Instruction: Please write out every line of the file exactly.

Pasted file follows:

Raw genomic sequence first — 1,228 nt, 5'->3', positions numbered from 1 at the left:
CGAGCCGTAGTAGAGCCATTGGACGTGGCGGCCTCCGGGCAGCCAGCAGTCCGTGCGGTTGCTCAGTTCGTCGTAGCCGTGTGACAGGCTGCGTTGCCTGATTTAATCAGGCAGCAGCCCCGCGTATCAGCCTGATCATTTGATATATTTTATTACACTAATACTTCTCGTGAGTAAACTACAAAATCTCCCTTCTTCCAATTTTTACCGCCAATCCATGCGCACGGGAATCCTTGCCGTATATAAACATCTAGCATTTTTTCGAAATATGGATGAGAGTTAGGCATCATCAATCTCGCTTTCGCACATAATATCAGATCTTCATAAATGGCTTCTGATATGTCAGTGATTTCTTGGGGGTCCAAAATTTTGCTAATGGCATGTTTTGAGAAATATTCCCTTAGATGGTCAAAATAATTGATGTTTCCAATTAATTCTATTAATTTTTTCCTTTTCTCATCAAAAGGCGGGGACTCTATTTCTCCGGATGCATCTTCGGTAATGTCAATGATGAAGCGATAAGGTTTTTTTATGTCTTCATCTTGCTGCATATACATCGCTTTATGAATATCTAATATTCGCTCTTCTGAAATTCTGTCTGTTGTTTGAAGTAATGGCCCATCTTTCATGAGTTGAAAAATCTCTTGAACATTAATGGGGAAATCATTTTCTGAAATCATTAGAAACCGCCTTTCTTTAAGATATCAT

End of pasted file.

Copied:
Raw genomic sequence first — 1,228 nt, 5'->3', positions numbered from 1 at the left:
CGAGCCGTAGTAGAGCCATTGGACGTGGCGGCCTCCGGGCAGCCAGCAGTCCGTGCGGTTGCTCAGTTCGTCGTAGCCGTGTGACAGGCTGCGTTGCCTGATTTAATCAGGCAGCAGCCCCGCGTATCAGCCTGATCATTTGATATATTTTATTACACTAATACTTCTCGTGAGTAAACTACAAAATCTCCCTTCTTCCAATTTTTACCGCCAATCCATGCGCACGGGAATCCTTGCCGTATATAAACATCTAGCATTTTTTCGAAATATGGATGAGAGTTAGGCATCATCAATCTCGCTTTCGCACATAATATCAGATCTTCATAAATGGCTTCTGATATGTCAGTGATTTCTTGGGGGTCCAAAATTTTGCTAATGGCATGTTTTGAGAAATATTCCCTTAGATGGTCAAAATAATTGATGTTTCCAATTAATTCTATTAATTTTTTCCTTTTCTCATCAAAAGGCGGGGACTCTATTTCTCCGGATGCATCTTCGGTAATGTCAATGATGAAGCGATAAGGTTTTTTTATGTCTTCATCTTGCTGCATATACATCGCTTTATGAATATCTAATATTCGCTCTTCTGAAATTCTGTCTGTTGTTTGAAGTAATGGCCCATCTTTCATGAGTTGAAAAATCTCTTGAACATTAATGGGGAAATCATTTTCTGAAATCATTAGAAACCGCCTTTCTTTAAGATATCAT